How do you count cards at blackjack?
Card counting has been a controversial aspect of blackjack over many years. Most casinos do not like it because when used by the players, the casino house edge neutralizes while the player gains an edge over the house. Card counting is not as illegal as it may sound, it`s only that the casinos are strict on card counters because allowing them would mean financial damage to the casino. Despite the strictness, it is still important to know how to count cards at blackjack.
What you Need to be Able to Count Cards
Counting cards is not an easy thing hence needs a lot of practice in addition to a detailed understanding of how the blackjack game works. The things you need for you to be a skilled card counter include:
Extensive knowledge of the basic blackjack strategy.
A mastery of the blackjack game itself.
The ability to swiftly count down a deck.
Ability to easily make calculations in your head.
An ability to be calm and act normal when counting the cards.
Extensive practice sessions for skilled and accurate counting over time.
How Card Counting Works
In practice, it needs speed and skill. There is a lot of math involved – statistics and probability. When the dealer issues out cards from the shoe, you can use this technique to calculate the cards remaining in the deck. This way, you will be able to analyse your position. If you have an edge over the dealer, you can ride your hand and if the dealer is in a better position, you can play safe.
Card Counting Systems
This system is the most popular and the easiest to learn. In this system, all the card values in the deck are assigned a number as follows.
Cards of value 2, 3, 4, 5 and 6 each have a numbered score equivalent to +1. They are the low cards.
Cards of value 10, J, Q, K and the Aces all have a -1 number score. They are the high cards.
Card values 7, 8 and 9 have a score of 0 and are the middle card values.
While the cards are being dealt out, you have to do your calculations according to every card. If the series of cards are issued like this – 10, J, 3, 5, and Q then you determine the value as -1 – 1 + 1 + 1 and -1 and the total value is -1. You have to start counting the cards with the first card dealt after shuffling of the deck. In case you miss the cards and lose your count, shift your odds.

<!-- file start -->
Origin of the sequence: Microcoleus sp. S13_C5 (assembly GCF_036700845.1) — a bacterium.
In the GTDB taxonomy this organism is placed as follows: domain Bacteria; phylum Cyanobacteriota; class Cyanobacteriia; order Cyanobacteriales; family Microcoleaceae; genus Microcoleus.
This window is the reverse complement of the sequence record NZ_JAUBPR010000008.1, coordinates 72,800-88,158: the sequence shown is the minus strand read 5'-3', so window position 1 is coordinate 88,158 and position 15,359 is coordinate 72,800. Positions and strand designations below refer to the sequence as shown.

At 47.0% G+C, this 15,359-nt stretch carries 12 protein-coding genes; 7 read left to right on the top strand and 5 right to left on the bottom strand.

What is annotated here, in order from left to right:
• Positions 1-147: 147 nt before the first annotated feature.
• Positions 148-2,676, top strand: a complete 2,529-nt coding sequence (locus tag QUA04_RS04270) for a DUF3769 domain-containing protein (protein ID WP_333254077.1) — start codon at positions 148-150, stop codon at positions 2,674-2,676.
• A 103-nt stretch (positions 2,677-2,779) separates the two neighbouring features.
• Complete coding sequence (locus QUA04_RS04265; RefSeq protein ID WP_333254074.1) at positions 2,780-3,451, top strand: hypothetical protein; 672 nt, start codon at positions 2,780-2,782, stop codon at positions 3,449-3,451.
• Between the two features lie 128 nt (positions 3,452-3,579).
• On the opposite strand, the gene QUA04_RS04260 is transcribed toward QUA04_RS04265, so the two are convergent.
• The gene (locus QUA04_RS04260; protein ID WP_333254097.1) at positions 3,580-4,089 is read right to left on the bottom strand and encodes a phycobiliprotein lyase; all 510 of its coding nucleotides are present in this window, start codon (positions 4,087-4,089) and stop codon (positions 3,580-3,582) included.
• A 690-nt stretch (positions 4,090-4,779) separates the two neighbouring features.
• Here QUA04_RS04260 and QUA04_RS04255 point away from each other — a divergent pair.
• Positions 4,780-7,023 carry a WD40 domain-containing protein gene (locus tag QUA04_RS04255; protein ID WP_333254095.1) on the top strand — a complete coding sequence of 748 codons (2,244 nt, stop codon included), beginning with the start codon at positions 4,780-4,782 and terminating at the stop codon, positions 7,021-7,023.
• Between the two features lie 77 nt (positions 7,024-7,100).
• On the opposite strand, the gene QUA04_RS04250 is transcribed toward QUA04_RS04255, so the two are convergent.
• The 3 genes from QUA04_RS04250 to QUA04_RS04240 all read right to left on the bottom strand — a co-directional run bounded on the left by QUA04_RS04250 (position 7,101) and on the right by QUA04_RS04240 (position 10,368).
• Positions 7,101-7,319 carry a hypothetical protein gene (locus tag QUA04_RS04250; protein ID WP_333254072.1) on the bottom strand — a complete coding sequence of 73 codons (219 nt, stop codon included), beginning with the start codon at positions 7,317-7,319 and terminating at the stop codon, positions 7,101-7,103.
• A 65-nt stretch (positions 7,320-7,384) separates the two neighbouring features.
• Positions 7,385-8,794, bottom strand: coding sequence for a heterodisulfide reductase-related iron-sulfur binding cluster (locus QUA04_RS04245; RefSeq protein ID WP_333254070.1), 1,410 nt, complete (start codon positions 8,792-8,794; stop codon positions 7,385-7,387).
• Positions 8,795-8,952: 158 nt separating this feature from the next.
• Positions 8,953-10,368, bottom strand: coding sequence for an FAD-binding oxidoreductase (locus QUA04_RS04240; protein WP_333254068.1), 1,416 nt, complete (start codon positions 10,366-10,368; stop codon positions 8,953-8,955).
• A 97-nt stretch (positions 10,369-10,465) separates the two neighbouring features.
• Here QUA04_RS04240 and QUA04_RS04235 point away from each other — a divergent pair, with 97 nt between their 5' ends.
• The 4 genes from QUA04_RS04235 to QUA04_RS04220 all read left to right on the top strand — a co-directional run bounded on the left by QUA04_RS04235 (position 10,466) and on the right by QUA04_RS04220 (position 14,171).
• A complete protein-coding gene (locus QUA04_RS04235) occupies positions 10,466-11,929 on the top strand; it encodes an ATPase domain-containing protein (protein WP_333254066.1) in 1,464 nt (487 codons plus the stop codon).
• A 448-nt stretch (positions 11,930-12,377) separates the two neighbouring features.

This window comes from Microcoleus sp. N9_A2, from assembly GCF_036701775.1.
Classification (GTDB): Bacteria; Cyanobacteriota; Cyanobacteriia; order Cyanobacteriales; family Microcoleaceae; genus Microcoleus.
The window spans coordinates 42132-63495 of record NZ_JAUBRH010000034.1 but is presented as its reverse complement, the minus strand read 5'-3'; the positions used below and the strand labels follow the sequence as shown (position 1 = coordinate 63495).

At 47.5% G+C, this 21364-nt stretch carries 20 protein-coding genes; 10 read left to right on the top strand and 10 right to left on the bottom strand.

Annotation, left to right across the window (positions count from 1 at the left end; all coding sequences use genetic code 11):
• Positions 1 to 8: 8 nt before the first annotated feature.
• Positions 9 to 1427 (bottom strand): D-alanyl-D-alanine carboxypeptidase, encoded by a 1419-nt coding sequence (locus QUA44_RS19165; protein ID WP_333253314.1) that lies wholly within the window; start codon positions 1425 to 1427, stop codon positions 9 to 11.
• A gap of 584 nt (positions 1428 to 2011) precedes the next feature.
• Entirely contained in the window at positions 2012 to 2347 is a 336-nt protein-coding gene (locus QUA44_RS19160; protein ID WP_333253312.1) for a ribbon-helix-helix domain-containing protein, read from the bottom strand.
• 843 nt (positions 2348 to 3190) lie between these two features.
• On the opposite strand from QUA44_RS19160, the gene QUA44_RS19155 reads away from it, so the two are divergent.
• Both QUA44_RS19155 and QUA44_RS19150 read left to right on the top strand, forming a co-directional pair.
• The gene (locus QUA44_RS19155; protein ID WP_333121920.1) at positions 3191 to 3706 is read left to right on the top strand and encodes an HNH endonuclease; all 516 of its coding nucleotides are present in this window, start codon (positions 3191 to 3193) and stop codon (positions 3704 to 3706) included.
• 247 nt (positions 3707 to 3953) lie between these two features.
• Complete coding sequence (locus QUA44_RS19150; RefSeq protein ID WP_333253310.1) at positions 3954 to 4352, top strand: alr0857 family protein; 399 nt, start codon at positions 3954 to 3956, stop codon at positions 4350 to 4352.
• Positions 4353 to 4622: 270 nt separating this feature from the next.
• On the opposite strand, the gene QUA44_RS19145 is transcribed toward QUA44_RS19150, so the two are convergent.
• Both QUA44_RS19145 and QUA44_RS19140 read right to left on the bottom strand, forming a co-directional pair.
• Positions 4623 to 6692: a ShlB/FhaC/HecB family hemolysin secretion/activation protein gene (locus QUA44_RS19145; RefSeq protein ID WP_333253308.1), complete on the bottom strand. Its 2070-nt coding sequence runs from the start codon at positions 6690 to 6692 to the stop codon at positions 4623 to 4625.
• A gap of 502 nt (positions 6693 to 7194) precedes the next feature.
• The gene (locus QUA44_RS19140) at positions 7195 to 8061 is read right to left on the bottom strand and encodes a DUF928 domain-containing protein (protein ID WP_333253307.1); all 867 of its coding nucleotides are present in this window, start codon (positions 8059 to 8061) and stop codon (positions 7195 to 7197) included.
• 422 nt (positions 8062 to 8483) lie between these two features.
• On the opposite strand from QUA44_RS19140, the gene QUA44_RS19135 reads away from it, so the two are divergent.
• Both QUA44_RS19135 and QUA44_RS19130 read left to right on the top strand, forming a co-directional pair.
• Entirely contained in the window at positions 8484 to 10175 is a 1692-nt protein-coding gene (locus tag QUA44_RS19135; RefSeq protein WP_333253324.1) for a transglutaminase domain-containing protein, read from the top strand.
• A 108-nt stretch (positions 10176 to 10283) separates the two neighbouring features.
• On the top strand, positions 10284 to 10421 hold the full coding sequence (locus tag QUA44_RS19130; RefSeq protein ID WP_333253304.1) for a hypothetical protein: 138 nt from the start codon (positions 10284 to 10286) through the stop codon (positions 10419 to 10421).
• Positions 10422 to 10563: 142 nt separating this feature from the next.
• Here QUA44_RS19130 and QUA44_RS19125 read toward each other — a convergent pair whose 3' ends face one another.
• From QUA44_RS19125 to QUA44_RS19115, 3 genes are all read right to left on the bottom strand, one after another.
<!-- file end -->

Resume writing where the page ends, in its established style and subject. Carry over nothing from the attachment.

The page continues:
This system is good for beginners, but still requires knowledge of basic blackjack strategy. Here is how the cards are numbered:
Numbers 2, 3, 4, 5, 6 and the RED 7 are given a count of +1.
The Jack, Queen, King, Ace and 10 are given a count of -1.
Numbers 8, 9 and BLACK 7 are given a count of 0.
This card counting system is unbalanced. If you count all cards in the standard 52-card deck, you will end up with an eventual count of +2 instead of 0. This, therefore, means that if you are playing blackjack with a single deck, you should be starting the count from -2. In the case of multi-deck games, you multiply the decks by -2 hence you will start the count at -12 in a 6-deck game.
This card counting system does not require a lot of practice and tough math. The word KISS here means “Keep it Short and Simple”. Kiss involves unbalanced strategies which include KISS I, KISS II and then KISS III. KISS I is the easiest to learn. It offers you an edge of +0.48% while KISS II an edge of +0.64% and KISS III an edge of +0.70%. This system makes things simple by excluding 50% of the total cards from the count.
This is a multiplex Level three counting system and is not advisable for beginner card counters. For skilled card counters in various methods, this system offers a more accurate count. You should note that some cards are assigned fraction values, and that is what makes this system difficult. The card values are as follows:
The Jacks, Queens, Kings, Aces and 10 have a value of -1.
Cards 2s and 7s have a value of ½.
Cards 3s, 4s and 6s have a value of 1.
Card 5s have a value of 1½.
Card 8s have a value of 0.
Card 9s have a value of -½.
Though using this method is hard, it can be made easier by doubling all those values in order to eliminate the fractions.
Omega II System
This is a level 2 card counting system, hence making it harder to learn as compared to other systems like the Hi-Lo and Knock Out. However, this system offers a betting effectiveness of up to 99% if used correctly. To make it even more effective, it’s better to maintain an extra count of Aces since the Aces do can`t affect the count and have a value of 0. If you count the number of Aces that have already been dealt and the ones that are remaining in the deck, you will be able to make a more educated decision regarding your next play.
This system is balanced, that is, it is based on a count of around 0 and a negative count. This means that there are high cards are more in the deck and there is a positive count hence more low cards. Cards have the following values:
Cards 2, 3 and 7 have a value of 1.
Cards 2, 5 and 6 have a value of 2.
Card 9s have a value of -1.
Jacks, Queens, Kings and 10s have a value of -2.
Card 8s and Aces have a value of 0.
Knock Out Blackjack
This method, AKA KO Blackjack method, is similar to Hi-Lo. It assigns points to every card value placed in the deck. As the cards are dealt out, you have to keep track of the count through addition or subtraction of the appropriate value. The value points are the same but for the Knock Out blackjack, the 7s are given a value of +1 while the 8s and 9s are given a value of 0.
The K-O system is also unbalanced; there are more +1 value cards in a deck than the -1 value cards. Additionally, K-O is based on a +2 count meaning that when your count reaches +2, you should begin to think about raising your bet. As the count goes higher over +2, it’s important to increase your bet more.
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